The Center for Parent/Youth Understanding (CPYU) recognizes that parents feel at a loss when it comes to college planning for the next generation. CPYU’s College Transition Initiative (CTI) seeks to help parents navigate this period in their teen’s life so that they can make wise decisions. The CTI provides seminars, books, articles, expert interviews, and events that shed much-needed light on preparing for college from a Christian perspective.
Parents and their college-curious teens are invited to CPYU’s upcoming CTI seminar, titled, ‘The College Choice: Faith, Family, and Finances,’ taking place at Shady Maple Banquet Center, 129 Toddy Drive, East Earl, on Saturday, Oct. 12, from 8:30 a.m. to noon. Registration is available online at www.cpyu.org or by calling 717-361-8429. Separate prices have been set for individuals and for families.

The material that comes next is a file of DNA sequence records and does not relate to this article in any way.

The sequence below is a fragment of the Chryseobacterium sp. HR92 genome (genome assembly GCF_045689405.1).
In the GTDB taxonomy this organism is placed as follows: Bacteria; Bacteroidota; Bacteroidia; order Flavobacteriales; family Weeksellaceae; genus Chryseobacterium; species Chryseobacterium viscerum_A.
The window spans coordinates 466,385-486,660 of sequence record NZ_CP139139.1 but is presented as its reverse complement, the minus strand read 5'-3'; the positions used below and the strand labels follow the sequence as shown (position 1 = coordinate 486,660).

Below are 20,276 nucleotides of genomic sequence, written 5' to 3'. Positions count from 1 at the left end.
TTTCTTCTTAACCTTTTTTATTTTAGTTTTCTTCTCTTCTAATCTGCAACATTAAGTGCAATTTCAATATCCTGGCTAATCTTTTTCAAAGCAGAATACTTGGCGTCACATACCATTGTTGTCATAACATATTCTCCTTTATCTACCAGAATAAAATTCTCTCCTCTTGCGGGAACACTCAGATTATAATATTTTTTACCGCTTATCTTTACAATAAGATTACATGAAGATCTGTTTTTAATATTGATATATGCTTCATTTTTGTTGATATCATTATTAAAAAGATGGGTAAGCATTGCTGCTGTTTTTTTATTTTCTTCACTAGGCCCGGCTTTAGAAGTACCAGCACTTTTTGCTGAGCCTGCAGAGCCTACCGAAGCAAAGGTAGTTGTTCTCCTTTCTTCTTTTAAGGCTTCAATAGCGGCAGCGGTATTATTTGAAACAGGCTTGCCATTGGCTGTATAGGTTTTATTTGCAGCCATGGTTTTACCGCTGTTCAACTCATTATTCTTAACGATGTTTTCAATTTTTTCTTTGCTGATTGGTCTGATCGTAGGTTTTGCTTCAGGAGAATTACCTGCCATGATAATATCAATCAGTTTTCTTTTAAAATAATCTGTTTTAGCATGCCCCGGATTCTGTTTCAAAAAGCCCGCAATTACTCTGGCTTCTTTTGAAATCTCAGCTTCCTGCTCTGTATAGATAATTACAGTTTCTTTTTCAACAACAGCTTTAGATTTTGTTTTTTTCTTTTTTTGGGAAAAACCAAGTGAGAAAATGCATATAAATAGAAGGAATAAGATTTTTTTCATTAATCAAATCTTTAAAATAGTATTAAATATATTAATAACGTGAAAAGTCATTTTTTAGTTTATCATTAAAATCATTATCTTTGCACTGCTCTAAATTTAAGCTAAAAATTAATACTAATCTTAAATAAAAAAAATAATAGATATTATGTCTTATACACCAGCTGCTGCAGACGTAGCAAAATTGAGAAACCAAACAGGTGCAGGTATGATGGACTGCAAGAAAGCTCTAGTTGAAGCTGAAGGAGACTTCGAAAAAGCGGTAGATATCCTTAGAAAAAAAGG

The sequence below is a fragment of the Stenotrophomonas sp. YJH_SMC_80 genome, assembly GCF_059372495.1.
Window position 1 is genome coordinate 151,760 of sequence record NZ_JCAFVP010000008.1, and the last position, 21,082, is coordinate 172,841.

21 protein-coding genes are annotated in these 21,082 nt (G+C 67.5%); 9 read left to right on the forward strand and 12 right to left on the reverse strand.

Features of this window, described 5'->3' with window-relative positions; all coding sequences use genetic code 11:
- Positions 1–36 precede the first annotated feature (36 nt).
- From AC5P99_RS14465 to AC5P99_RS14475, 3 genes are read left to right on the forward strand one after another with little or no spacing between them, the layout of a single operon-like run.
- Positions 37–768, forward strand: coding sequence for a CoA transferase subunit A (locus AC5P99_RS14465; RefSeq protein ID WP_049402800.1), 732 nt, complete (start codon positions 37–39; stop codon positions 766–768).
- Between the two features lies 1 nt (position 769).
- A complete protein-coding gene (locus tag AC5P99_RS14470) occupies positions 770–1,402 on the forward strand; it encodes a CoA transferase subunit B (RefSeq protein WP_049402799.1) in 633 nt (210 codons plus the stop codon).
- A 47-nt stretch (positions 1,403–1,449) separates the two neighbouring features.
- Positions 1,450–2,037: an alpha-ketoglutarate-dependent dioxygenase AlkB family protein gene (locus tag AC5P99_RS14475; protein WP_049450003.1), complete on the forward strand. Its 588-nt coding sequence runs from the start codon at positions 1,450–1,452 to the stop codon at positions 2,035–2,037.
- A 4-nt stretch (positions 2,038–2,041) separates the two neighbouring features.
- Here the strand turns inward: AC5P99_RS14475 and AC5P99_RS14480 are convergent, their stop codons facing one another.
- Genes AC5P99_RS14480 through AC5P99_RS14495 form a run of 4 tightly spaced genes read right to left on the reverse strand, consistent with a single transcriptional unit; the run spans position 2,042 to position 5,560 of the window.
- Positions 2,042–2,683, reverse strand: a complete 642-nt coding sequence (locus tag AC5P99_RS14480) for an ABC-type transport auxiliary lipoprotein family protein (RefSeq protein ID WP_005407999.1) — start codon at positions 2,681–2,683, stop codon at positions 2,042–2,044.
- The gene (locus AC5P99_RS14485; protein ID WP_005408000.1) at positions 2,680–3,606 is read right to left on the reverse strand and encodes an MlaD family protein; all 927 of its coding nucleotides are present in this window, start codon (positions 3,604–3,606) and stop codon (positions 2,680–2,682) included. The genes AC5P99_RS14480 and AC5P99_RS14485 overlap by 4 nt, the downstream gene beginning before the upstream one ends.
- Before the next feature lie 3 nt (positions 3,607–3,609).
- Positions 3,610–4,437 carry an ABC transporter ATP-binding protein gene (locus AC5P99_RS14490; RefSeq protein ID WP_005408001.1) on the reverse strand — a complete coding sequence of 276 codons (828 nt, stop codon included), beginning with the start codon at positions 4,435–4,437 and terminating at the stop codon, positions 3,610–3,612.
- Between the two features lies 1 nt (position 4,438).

According to CTI director Derek Melleby, everything is different about preparing for college in today’s financial climate. ‘The financial cost has changed, obviously,’ Melleby pointed out. ‘Job prospects for college graduates are something that has changed in the last decade as well…
The College Transition Initiative is committed to helping families make wise decisions about life after high school. This fall, I’m excited to be partnering with the North American Coalition for Christian Admissions Professionals (NACCAP) as a speaker for 3 college fairs in the Northeast:
By attending a college fair, parents and students have the opportunity to learn about many colleges in one stop. I will be there with a CTI booth and will be making a brief presentation called “College & Calling: Finding Your Place in God’s Story.”